Special to Financial Post – Mar 13, 2012, 1:55 PM ET

By Av Utukuri

While 90% of patents are improvements on existing inventions, legal realities can make filing for such patents complicated because intellectual property law is designed to protect existing patent holders. If the invention you are adding something to is one to which you hold the rights, the process is relatively easy.

Provided your improvement follows the Canadian Intellectual Property Office (CIPO) criteria of being new, useful and inventive, you should have very little difficulty in getting a patent.

The process becomes more complicated when the existing invention belongs to someone else. Although CIPO acknowledges that many patents are improvements to existing ones, you need to make sure you do not infringe on the rights of the patent holder of the existing invention. This means you need to be very clear in your application about why your patent is new, useful and inventive, otherwise your patent application will either be a long and drawn-out process or unsuccessful.

Financial Post article thumbnailAs someone seeking a patent for an improvement on an existing invention, you need to obtain a licensing agreement with the owner of the existing invention. In turn, the owner of the existing invention must license the improvement from you if they want to use it. Here is an example: Andrew invents and is granted a patent for a round doorknob and locking mechanism. A second inventor, Beth, then invents a handle that makes the door easier to use. Beth would need to sign a licensing agreement with Andrew if she wants to use his locking mechanism as part of the device. Andrew needs a licence from Beth if he intends to incorporate the handle in any future doors he sells.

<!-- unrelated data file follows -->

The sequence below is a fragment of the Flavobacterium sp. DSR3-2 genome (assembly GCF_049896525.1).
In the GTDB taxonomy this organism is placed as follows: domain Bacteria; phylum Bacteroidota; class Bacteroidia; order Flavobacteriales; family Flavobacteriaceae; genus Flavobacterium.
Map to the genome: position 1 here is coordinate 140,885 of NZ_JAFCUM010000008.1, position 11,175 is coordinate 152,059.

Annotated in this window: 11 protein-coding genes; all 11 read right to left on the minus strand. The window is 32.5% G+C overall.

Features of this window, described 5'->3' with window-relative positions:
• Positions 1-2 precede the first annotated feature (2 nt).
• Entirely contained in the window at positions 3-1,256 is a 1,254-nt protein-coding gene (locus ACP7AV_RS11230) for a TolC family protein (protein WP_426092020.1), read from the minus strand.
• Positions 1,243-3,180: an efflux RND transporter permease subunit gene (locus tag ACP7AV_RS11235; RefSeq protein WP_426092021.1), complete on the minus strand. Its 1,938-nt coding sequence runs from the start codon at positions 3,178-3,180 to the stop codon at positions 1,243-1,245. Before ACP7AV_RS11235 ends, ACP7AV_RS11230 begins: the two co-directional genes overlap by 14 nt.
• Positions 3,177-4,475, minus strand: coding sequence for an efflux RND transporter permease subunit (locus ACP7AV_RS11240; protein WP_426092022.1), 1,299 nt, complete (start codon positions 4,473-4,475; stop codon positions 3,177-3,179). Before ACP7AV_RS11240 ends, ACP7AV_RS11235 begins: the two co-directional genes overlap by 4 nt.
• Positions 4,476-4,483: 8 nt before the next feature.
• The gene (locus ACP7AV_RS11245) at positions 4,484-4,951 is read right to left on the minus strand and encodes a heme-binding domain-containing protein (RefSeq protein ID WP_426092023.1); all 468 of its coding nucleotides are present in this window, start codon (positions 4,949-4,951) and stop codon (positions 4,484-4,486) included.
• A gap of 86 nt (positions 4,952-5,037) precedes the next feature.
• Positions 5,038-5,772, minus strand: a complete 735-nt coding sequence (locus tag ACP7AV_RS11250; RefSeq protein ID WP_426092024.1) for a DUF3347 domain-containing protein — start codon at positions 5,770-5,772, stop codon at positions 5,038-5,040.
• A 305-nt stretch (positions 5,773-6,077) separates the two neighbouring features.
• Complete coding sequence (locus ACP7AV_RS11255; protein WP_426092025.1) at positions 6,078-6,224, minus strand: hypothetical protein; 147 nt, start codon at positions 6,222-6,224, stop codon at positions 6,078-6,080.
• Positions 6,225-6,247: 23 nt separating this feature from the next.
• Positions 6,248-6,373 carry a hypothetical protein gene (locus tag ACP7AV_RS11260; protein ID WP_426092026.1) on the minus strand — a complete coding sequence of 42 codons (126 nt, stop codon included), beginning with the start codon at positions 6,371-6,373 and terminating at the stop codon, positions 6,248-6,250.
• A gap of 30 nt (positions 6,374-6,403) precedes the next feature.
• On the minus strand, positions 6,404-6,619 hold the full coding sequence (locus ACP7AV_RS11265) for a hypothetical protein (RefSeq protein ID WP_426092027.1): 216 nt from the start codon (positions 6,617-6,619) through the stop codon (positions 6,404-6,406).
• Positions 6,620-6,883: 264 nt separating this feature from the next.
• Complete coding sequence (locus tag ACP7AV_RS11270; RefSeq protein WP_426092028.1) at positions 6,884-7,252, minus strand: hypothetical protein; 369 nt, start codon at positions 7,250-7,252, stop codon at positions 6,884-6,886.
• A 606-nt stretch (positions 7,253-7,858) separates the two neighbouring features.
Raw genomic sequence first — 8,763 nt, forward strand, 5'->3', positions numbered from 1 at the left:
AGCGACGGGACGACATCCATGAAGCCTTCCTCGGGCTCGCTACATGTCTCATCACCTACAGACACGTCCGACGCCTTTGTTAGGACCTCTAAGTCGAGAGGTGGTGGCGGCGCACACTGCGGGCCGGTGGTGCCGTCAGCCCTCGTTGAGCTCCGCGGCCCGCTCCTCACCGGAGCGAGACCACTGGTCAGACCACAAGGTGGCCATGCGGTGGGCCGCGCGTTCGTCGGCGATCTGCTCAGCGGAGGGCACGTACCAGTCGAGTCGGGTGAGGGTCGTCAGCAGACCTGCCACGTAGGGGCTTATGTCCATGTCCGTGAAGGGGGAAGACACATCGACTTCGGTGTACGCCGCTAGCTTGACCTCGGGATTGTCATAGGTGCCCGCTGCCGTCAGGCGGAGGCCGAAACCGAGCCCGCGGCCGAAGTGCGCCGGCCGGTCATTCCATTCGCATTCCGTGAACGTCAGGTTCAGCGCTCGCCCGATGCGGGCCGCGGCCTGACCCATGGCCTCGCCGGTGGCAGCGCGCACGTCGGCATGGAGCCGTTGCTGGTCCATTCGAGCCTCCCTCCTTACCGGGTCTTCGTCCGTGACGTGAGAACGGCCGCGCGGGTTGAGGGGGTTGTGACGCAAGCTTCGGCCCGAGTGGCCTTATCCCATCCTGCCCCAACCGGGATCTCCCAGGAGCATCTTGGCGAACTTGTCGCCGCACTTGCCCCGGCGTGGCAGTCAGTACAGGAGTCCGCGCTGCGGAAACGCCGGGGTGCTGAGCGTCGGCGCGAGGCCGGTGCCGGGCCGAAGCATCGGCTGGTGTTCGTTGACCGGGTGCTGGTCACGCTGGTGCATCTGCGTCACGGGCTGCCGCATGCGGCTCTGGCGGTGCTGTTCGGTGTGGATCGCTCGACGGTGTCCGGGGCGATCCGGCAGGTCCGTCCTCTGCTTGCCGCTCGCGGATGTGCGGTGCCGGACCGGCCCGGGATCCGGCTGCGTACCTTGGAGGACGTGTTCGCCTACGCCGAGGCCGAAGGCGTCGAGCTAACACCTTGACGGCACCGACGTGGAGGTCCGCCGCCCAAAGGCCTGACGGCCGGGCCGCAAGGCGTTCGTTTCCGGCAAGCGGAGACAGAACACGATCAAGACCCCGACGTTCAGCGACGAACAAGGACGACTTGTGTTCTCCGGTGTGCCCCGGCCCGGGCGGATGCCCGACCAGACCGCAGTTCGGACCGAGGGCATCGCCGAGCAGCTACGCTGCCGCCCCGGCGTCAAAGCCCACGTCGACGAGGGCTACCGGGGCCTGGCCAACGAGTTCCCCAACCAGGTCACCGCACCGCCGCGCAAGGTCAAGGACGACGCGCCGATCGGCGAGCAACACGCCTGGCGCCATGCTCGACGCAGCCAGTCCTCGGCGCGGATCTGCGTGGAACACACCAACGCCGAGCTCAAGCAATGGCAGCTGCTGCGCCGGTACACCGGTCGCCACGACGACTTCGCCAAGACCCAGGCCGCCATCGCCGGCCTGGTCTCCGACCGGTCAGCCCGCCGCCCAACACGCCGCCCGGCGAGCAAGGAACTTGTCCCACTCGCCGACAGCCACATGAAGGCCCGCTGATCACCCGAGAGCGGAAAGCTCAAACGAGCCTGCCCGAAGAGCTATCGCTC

When filing for a patent in Canada, CIPO recommends including prior art, the published body of knowledge relating to your invention. In this section, you discuss the previous problems inventors have faced in this area and how they attempted to solve them. Shortly after that, you should discuss how your invention solves this dilemma and how your invention is different than previous attempts to solve this problem.

Patent examiners will often object to one or more claims on patent applications, so you should be sure to have the means to refute any potential objections. It is best to consult a patent agent or a lawyer who specializes in this area to ensure your patent application is successful. Additionally, your rights when it comes to improving existing inventions vary depending on legal precedents set in the different jurisdictions in which you intend to produce or market your invention. This means it is important to seek professional assistance in every one of these jurisdictions.

Av Utukuri is the CEO/CTO at Nytric, a Canadian innovations company